Foundations must step up their grants for advocacy. Charities want to strengthen their ability to influence public policy, a 2008 survey from the Center for Civil Society Studies at the Johns Hopkins University found. They said money for staff members dedicated to that purpose — as well as increased general operating support from foundations — would best enable them to do so.
But too many foundations are unwilling to make such grants.
According to a new Foundation Center report on grant making from 2002 to 2006, private and community foundations gave approximately 12 percent of their grants to organizations that promote structural changes in how society works. Despite some signs of hope, that 12-percent figure was essentially unchanged from a similar study to examine grant making from 1998 to 2002.
Foundation money is crucial to advocacy. Most government agencies prohibit charities from using any of their money for advocacy, so nonprofit groups must turn to private sources for this work. Some leading organizations have suggested that grant makers earmark as much as 25 percent to 50 percent of their grant dollars to financing advocacy and citizen-involvement efforts.
Simplify the rules. Lack of knowledge, confusion, and fear still dominate the nonprofit world when it comes to advocacy. For example, a study by the Center for Lobbying in the Public Interest, OMB Watch, and Tufts University called "Seen but Not Heard" found that more than one-fourth of charities did not know that they could legally support or oppose federal legislation under current IRS rules. In addition, the study found that charities are often reluctant to use the word "lobbying" even when clearly describing lobbying activities.
It is not surprising this is the case, given the tangle of federal rules that nonprofit groups are expected to follow when they seek to influence public policies.
Currently, the IRS has two sets of lobbying rules rather than one for most charities; the set that outlines what nonprofit groups can do safely without worrying has not been updated in 30 years.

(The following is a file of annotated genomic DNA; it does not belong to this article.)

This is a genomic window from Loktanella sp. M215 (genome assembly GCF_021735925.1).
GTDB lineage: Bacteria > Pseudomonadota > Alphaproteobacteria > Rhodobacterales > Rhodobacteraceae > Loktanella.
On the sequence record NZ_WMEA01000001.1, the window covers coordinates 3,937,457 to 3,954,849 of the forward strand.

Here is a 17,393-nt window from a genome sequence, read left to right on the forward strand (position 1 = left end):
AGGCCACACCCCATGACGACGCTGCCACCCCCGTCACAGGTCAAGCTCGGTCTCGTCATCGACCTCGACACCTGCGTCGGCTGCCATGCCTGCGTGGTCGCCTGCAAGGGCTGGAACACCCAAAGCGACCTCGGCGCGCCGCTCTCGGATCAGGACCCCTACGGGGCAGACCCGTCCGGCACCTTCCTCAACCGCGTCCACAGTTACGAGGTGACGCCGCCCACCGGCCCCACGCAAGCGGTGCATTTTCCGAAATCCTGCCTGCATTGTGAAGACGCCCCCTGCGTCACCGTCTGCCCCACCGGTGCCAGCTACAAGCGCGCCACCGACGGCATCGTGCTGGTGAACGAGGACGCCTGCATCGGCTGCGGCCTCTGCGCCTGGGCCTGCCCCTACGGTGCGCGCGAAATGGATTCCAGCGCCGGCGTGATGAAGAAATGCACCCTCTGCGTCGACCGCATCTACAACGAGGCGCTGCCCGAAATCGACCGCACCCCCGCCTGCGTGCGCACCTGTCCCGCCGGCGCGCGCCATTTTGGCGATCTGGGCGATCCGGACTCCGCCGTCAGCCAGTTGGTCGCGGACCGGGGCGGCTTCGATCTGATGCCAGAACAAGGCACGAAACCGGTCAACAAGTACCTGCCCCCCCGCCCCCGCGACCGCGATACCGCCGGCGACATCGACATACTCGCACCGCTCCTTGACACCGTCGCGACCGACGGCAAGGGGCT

Several government officials, scholars, and nonprofit leaders have suggested moving to a single system for at least all nonreligious charities, and updating the rules for inflation and how lobbying works.
Nonprofit leaders also are exploring ways to create a bright-line test for charities to use to determine whether they are operating within legal bounds when they run nonpartisan efforts to educate Americans on voting issues and encourage them to vote.
Currently, all the IRS offers is a vague "facts and circumstances" test for such activities that chills nonprofit involvement and undermines the tax agency's work to prevent fraud and abuse in nonprofit politicking.
In addition, charities face another stumbling block because of an executive order on ethics issued by President Obama. While the president's order was appropriately aimed at promoting government integrity and the public interest, it instead imposed overly broad and ineffective restrictions on public service by all registered federal lobbyists, including those at charities.
Promote open government. The nonprofit world has a vital stake in promoting democracy and making government effective, responsive, open, and accountable to the broader public.